Eyes dark brown, Hair black, Complexion medium
Bezelle Rabinovitch – his early years
Story text (with minor edits and additions) is reproduced with permission from the copyright holders, the Australian Jewish Historical Society on behalf of Peter M. Allen.
Solomon Rabinovitch, a stonemason, married Caroline (daughter of Rev. Greenbaum of East Melbourne Hebrew Congregation) in 1882. They produced five children whilst they lived in Carlton, Victoria, then moved to Sydney in about 1890, where Caroline bore another six children, including Eliezer in 1896 and Bezaleel (known as Bezelle) in 1898. The family returned to Melbourne in about 1900, where their twelfth child was born and the children attended public school. Caroline had passed away in 1909 and Solomon in 1912.
At the St Kilda Hebrew Congregation in March 1911, Rev. Danglow officiated at the barmitzvah of Bezelle, like many of the young Jewish men that he would re-encounter later as Chaplain to the AIF. Bezelle served in the Junior Cadets and worked as a junior clothing cutter.
Bezelle enlisted at Melbourne in the AIF on 24 December 1914, age 16 – underage. He claimed to be 18 and it seems likely that (being under 21) he also forged his eldest sister Jeanie’s signature on his attestation form:
”I consent to my son (sic) enlisting in the expeditionary forces, signed Miss J. Rabinovitch.”
No. 1798 Private Bezelle Rabinovitch embarked with 4th Reinforcement of 8th Battalion aboard HMAT A18 Wiltshire for Egypt on 14 April 1915 – a month after he turned 17. He joined the main body of the unit at Gallipoli on 26 May, where it was defending the ANZAC beachhead as part of the 2nd Brigade and in August fought at the Battle of Lone Pine.
On 6 September, Bezelle was admitted to 1st Casualty Clearing Station with tonsillitis, transferred to Mudros and then Egypt, where he was admitted to No. 4 Auxiliary Hospital, Abbassia (debility and tonsillitis) on 11 September.
He was discharged to Helouan Convalescent Camp on 7 October and re-joined his battalion at Gallipoli on 23 November – in time for the evacuation in December – returning to Alexandria on 7 January 1916.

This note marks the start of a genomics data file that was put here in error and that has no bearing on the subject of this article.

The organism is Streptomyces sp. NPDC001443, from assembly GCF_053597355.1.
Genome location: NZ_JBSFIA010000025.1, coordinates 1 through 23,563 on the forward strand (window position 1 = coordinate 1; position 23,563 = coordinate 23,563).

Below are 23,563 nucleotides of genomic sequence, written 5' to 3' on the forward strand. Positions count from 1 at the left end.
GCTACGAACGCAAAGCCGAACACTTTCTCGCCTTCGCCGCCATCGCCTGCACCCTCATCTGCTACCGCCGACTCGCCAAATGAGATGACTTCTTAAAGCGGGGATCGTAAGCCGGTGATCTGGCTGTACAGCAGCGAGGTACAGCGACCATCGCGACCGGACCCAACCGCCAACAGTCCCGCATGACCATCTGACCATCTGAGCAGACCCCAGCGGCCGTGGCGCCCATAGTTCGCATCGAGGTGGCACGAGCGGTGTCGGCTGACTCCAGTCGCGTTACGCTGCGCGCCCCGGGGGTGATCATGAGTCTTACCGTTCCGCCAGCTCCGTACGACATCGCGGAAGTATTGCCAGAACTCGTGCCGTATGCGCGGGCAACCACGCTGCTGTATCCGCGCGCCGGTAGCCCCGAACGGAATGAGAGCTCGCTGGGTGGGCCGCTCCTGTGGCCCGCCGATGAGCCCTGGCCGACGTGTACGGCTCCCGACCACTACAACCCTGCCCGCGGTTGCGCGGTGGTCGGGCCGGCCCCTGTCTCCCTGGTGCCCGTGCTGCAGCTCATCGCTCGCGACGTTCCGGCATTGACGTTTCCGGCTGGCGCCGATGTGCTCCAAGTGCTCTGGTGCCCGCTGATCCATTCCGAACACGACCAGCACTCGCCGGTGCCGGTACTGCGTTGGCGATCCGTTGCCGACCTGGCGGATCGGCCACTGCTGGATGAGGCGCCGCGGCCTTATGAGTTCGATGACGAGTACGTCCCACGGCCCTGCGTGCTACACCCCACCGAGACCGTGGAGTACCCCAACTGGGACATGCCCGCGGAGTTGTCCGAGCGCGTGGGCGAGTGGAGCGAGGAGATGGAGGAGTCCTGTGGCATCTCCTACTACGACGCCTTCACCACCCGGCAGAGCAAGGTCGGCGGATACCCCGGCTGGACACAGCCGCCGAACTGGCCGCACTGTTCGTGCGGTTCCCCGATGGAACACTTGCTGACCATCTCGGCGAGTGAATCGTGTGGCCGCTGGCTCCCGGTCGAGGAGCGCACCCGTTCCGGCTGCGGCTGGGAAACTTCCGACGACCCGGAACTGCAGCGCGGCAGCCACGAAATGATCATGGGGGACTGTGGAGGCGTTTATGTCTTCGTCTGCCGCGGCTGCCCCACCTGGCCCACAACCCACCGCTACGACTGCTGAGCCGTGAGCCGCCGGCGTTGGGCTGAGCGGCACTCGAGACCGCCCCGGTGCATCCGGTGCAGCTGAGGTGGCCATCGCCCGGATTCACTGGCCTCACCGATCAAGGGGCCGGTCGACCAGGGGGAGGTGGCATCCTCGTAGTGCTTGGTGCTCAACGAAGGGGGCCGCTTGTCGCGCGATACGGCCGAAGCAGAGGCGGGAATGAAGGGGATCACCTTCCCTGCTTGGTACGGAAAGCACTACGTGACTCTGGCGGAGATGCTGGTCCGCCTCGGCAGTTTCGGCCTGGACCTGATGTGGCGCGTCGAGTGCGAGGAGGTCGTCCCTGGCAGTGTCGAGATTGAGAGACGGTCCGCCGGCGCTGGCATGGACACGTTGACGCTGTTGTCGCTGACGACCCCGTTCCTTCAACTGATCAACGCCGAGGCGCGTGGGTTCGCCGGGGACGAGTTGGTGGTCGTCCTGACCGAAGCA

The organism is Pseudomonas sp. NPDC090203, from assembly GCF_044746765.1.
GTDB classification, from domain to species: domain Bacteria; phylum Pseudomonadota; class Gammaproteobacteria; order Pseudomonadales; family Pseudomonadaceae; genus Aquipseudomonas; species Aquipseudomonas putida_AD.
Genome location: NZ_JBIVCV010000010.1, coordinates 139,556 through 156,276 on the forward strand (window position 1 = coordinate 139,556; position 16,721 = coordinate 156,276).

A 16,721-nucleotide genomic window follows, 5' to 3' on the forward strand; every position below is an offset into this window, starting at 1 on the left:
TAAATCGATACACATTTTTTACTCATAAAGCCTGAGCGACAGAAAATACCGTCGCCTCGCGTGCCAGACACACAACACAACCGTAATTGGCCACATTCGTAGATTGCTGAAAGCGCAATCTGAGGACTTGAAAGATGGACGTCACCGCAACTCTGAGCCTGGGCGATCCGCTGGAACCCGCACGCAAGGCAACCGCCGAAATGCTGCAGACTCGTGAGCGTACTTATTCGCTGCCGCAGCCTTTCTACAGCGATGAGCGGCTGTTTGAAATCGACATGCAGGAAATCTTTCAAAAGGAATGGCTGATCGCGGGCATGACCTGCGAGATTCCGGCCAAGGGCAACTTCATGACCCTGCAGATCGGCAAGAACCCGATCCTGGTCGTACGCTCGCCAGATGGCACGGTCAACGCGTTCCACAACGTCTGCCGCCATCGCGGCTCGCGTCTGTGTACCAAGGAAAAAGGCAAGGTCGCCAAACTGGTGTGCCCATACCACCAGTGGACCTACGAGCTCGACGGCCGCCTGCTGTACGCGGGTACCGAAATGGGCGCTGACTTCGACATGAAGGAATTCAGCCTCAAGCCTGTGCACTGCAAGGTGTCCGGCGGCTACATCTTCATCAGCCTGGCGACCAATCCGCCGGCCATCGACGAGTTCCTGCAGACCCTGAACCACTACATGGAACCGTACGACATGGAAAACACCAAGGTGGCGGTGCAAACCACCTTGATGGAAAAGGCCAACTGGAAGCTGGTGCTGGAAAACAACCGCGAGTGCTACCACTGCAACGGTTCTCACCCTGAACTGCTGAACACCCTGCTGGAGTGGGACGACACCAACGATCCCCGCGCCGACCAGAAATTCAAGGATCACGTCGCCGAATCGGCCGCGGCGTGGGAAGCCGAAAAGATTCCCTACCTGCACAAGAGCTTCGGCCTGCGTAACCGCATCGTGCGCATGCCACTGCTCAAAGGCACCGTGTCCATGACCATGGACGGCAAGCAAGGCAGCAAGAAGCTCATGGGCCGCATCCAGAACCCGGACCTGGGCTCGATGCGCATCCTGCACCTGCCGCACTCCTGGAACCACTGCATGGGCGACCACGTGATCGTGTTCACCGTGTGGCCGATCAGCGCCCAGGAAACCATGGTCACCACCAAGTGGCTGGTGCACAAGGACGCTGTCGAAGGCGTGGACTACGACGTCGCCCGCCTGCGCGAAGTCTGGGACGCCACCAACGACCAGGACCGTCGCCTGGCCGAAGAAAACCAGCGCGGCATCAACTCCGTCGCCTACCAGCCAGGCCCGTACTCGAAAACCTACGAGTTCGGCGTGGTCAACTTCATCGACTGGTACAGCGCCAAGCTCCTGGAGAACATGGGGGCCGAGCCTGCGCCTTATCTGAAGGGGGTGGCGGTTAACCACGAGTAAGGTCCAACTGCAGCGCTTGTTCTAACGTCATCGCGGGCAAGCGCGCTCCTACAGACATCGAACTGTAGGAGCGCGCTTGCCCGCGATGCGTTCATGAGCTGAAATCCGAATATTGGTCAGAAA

As part of the ‘doubling’ of the AIF, he was transferred to the 60th Battalion at Tel el Kebir on 24 February, then to the 59th on 15 March 1916. On 1 May he was found guilty of being absent from camp without leave and was “awarded 10 days Field Punishment No 2.”
From Gallipoli and Egypt to France
The unit sailed from Alexandria on 18 June and disembarked Marseilles 29 June, then entrained to the north of France to join the 15th Brigade at Fleurbaix, 20 kilometres west of Lille.
On 19-20 July 1916 - less than a month after arriving in France - the 59th became embroiled in the AIF’s first major battle on the Western Front, the Battle of Fromelles, which was a disaster for them and the whole 5th Division. Attacking in the first wave, the battalion's advance faltered far short of its objective, suffering the 5th Division’s heaviest casualties, especially from German machine-gunners on the Sugarloaf.
Bezelle’s record does not give any details of the circumstances of his death. He was posted ‘missing in action’, like many of the Division’s 5,533 casualties, which included 35 of the battalion’s 39 officers participating. Subsequently:
“Presumed Buried in No Man's Land at approx. 5J90 43 to 5K02.5.1 Sheet Hazebrouck 5A”
was handwritten in his record, the same note as Privates Edward Samuel and Gershun Harbert - another two Jewish soldiers of 59th Battalion, from some 100 in the division.
Killed in action
It was not until more than a year later, a Court of Enquiry on 29 August 1917 pronounced him ‘Killed in Action, 19 July 1916’ and his fate was then advised to his siblings. As he has no known grave, 18-year-old Private Bezelle Rabinovitch’s name is engraved on Panel 17 of VC Corner Australian Cemetery and Memorial, Fromelles, Lille Nord Pas de Calais, France.
Over 24 hours 19-20 July 1916, in Australia’s – and Australian Jewry’s - worst-ever civilian or military disaster, of more than 2,000 diggers killed at Fromelles he was one of ten Jews amongst them. Only two Jewish soldiers have identified graves, Joseph Hart, buried in 1921, and Berrol Mendelsohn, one of the 250 ‘Lost Diggers of Fromelles’ reinterred in 2010.
More loss for the Rabinovitch family
Bezelle’s older brother, Eliezer, enlisted in October 1916, perhaps seeking to find his missing younger brother in France. Private 17708 Eliezer Rabinovitch served with the 9th Field Ambulance, Australian Army Medical Corps in England and France until he died of wounds on 31 August 1918. He was 22 years old.
Eliezer is buried in the Suzanne Communal Cemetery Extension, Suzanne, Picardie, France. During the period arrangements were being made for his military grave, his sister, Cecilia Marks (nee Rabinovitch), wrote to authorities requesting the addition of two Hebrew characters on either side of the Magen David (star of David) on Eliezer’s headstone to also commemorate his lost brother, Bezelle. Unfortunately, her request was rejected - in line with official Commonwealth War Graves standards.
DNA is still being sought for family connections to
|Soldier||Bezelle RABINOVITCH 1898-1916 born Sydney, New South Wales|
|Parents||Solomon RABINOVITCH b. 1852 Russia, d. 1912, Victoria|
|and Caroline GREENBAUM b. 1857 London, England, d. 1909, Victoria|
|Siblings||Jeanie 1882-1916||Cecilia 1884-1935|
|Leah 1885-1950||Miriam 1887-1970|
|Ethel 1889||Beatrice 1890-1960|
|Rebecca 1892||Sabbathi 1894-|
|Rose 1895-1895||Eliezer 1896-1918|
|Maternal||Simon GREENBAUM b. 1827 ??? d. 1892 Victoria and Miriam CROWNSON b. 1821 ??? d. 1885 Victoria|
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